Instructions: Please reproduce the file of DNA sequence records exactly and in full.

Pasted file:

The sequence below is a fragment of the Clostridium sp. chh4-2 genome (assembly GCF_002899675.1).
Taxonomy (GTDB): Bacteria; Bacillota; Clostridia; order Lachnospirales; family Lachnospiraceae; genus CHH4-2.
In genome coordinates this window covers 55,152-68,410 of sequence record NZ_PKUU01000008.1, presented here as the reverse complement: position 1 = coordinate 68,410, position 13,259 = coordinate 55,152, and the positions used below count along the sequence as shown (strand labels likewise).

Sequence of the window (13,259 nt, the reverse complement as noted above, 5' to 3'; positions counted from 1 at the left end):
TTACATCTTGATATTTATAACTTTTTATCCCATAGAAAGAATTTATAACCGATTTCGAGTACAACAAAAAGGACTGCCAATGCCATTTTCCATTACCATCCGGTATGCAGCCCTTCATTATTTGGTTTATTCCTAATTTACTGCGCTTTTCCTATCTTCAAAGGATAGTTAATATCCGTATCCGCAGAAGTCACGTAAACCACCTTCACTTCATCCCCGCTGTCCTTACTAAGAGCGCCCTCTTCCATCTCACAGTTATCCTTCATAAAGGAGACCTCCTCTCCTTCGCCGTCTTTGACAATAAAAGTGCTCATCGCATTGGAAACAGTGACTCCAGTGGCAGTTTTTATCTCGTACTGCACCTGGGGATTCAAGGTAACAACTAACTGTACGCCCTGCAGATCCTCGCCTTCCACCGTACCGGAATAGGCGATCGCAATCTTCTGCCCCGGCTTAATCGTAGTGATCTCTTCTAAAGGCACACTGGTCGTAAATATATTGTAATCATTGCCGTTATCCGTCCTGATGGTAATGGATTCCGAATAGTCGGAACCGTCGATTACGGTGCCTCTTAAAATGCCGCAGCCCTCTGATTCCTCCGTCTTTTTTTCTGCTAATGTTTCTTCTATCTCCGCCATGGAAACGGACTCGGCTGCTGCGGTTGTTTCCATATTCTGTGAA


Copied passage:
The sequence below is a fragment of the Clostridium sp. chh4-2 genome (assembly GCF_002899675.1).
Taxonomy (GTDB): Bacteria; Bacillota; Clostridia; order Lachnospirales; family Lachnospiraceae; genus CHH4-2.
In genome coordinates this window covers 55,152-68,410 of sequence record NZ_PKUU01000008.1, presented here as the reverse complement: position 1 = coordinate 68,410, position 13,259 = coordinate 55,152, and the positions used below count along the sequence as shown (strand labels likewise).

Sequence of the window (13,259 nt, the reverse complement as noted above, 5' to 3'; positions counted from 1 at the left end):
TTACATCTTGATATTTATAACTTTTTATCCCATAGAAAGAATTTATAACCGATTTCGAGTACAACAAAAAGGACTGCCAATGCCATTTTCCATTACCATCCGGTATGCAGCCCTTCATTATTTGGTTTATTCCTAATTTACTGCGCTTTTCCTATCTTCAAAGGATAGTTAATATCCGTATCCGCAGAAGTCACGTAAACCACCTTCACTTCATCCCCGCTGTCCTTACTAAGAGCGCCCTCTTCCATCTCACAGTTATCCTTCATAAAGGAGACCTCCTCTCCTTCGCCGTCTTTGACAATAAAAGTGCTCATCGCATTGGAAACAGTGACTCCAGTGGCAGTTTTTATCTCGTACTGCACCTGGGGATTCAAGGTAACAACTAACTGTACGCCCTGCAGATCCTCGCCTTCCACCGTACCGGAATAGGCGATCGCAATCTTCTGCCCCGGCTTAATCGTAGTGATCTCTTCTAAAGGCACACTGGTCGTAAATATATTGTAATCATTGCCGTTATCCGTCCTGATGGTAATGGATTCCGAATAGTCGGAACCGTCGATTACGGTGCCTCTTAAAATGCCGCAGCCCTCTGATTCCTCCGTCTTTTTTTCTGCTAATGTTTCTTCTATCTCCGCCATGGAAACGGACTCGGCTGCTGCGGTTGTTTCCATATTCTGTGAA